Their subsequent detour and Chihiro’s various encounters with strange creatures are more than similar to enrolling in school in a foreign country, not knowing the rules, not understanding the customs and the language. With absolutely no idea what to expect from around the next corner, she has no choice but to trust the first person she meets and hope that this random direction will be the right one.

We can always trust Miyazaki to make an adventure like this delightful and full of humour, but Spirited Away at its core is actually the story of a difficult journey. This becomes evident when we’re looking for scenes where Chihiro is shown smiling. Until the film’s climax, I can only recall her smiling once, when she’s waving at the tiny black creatures (returning from My Neighbor Totoro) called “Susuwatari-s”. She’s solemn with great stoicism and patience throughout; learning about a new, sometimes hostile environment taking small and careful steps. We, along with Chihiro, simply don’t know what’s right and what’s wrong in this world and this is how Miyazaki enables anybody of any age in his audience to completely identify with a child having to adapt to new rules without prior knowledge of what those rules are.


  • [1] Cavallaro, Dani The Anime Art of Hayao Miyazaki (2006), McFarland & Co Inc

Much like the little-more-grown-up Chihiro by the end of Spirited Away, my sister is now bilingual and is confidently running around amongst her new friends in Ireland. At the end of her difficult journey, what first must have seemed no different from the strange spirit world from this Miyazaki classic, she took her own careful steps and successfully extrapolated a new environment in order to take control – and then smiled a bit. This is what Spirited Away means to me, but I’m fairly certain that in spite of the many interpretations, taking politics and society into account, this is also – by and large – what Miyazaki wanted to say with the film. The closing dialogue between Chihiro and her father is probably there to underline what the overall theme of Spirited Away is meant to be:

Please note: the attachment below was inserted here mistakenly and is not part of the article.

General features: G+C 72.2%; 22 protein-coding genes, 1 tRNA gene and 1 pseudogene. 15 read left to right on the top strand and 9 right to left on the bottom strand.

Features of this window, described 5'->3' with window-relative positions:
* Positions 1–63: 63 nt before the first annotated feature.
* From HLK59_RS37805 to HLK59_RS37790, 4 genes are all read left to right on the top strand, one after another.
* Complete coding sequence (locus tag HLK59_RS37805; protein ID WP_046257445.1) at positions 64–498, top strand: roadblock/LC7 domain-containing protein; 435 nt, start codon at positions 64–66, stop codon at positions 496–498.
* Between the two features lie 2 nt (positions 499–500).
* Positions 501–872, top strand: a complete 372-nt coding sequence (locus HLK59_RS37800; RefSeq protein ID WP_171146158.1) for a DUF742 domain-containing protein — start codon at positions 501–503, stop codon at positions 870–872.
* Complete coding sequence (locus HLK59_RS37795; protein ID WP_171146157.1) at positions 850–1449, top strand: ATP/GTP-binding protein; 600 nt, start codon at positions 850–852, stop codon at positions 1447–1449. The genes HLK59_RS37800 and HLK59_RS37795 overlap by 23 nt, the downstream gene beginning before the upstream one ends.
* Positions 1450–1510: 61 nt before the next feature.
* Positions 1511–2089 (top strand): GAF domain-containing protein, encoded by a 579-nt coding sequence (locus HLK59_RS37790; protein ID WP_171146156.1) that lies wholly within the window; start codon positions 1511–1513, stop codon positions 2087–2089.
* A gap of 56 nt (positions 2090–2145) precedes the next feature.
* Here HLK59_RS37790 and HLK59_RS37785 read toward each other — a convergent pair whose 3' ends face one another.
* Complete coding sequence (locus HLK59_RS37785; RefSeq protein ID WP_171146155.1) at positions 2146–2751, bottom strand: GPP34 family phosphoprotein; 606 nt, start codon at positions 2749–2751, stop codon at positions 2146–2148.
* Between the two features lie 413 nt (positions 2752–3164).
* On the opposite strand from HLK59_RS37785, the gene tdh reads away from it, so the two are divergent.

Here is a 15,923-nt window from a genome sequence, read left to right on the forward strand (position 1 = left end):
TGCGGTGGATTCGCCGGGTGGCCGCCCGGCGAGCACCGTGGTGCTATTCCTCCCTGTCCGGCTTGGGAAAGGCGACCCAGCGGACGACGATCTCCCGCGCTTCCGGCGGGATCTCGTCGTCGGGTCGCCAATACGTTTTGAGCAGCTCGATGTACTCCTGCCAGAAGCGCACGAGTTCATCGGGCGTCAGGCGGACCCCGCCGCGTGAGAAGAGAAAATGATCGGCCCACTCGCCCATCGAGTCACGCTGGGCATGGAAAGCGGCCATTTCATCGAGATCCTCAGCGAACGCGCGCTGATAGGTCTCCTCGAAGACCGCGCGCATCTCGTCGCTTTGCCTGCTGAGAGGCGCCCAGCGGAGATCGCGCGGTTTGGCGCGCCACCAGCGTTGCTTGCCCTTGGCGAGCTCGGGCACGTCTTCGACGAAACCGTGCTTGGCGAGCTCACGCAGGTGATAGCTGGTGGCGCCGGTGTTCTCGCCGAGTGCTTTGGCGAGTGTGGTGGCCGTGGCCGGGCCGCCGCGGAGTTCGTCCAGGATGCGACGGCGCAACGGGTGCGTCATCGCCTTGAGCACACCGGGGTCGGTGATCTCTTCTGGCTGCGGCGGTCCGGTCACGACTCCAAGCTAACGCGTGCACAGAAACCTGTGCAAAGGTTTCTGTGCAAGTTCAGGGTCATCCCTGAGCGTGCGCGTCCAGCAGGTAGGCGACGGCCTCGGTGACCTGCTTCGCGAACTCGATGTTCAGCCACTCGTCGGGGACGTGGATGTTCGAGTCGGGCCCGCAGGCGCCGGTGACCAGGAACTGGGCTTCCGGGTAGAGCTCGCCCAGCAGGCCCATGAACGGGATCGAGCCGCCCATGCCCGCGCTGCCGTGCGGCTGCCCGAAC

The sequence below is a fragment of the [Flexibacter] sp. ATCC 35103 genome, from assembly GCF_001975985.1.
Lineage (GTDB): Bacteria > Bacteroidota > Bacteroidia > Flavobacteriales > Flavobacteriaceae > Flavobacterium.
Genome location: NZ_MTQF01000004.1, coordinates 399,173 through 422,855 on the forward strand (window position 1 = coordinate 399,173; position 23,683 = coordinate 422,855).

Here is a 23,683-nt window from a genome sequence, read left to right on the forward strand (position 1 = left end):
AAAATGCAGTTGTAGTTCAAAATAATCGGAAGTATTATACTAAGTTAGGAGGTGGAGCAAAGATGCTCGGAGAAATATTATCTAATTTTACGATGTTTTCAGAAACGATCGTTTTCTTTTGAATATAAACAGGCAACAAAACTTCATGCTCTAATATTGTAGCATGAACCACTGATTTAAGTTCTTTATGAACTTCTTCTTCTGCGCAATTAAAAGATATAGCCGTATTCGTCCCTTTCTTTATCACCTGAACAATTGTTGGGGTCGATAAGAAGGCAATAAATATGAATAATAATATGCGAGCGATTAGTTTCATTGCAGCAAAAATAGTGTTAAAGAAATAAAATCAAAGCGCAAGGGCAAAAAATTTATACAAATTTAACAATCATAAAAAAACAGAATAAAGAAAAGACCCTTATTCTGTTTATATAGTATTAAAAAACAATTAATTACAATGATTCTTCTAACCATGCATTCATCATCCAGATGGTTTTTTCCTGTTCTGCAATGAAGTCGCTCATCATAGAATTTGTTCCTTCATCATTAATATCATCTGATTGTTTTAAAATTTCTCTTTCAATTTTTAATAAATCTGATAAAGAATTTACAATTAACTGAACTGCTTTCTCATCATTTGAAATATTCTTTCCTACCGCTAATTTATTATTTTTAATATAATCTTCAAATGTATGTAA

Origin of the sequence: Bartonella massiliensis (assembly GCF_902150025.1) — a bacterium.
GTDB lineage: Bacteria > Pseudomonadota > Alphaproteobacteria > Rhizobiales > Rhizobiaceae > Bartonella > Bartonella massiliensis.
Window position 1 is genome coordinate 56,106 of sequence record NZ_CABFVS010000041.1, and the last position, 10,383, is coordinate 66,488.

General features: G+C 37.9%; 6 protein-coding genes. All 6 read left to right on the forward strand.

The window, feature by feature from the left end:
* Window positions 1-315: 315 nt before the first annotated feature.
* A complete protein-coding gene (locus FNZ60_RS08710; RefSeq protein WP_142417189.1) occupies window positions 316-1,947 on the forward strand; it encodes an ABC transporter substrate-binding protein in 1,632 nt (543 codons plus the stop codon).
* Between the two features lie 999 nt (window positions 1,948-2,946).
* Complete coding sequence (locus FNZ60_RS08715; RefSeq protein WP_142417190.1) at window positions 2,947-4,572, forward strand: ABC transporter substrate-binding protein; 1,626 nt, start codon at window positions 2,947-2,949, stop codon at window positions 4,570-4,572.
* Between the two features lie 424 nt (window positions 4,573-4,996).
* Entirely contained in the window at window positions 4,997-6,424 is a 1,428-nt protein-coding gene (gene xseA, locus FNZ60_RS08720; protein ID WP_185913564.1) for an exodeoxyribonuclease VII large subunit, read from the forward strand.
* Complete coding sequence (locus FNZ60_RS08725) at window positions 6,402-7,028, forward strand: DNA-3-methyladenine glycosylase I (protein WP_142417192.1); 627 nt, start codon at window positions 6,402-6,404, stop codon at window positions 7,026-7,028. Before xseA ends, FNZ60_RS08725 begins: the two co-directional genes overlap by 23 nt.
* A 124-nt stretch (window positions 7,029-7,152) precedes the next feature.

Father – “A new home and a new school? It is a bit scary.”
Chihiro – “I think I can handle it.”

Arpad Lukacs

Arpad Lukacs

Arpad is a Film Studies graduate and passionate photographer (he picked up the camera and started taking stills just as he began his studies of moving pictures). He admires directors that can tell a story first of all in images. More or less inevitably, Brian De Palma has become Aprad’s favourite filmmaker.

Then there’s Arpad’s interest in anime. He was just a boy when he saw Nausicaä of the Valley of the Wind on an old VHS and was hypnotised by the story of friendship, devotion and sacrifice. He still marvels at the uncompromising and courageous storytelling in Japanese anime, and wonders about the western audience with its ever growing appetite for “Japanemation”.

Have a look at Arpad's photography site, and you can follow him on Twitter @arpadlukacs.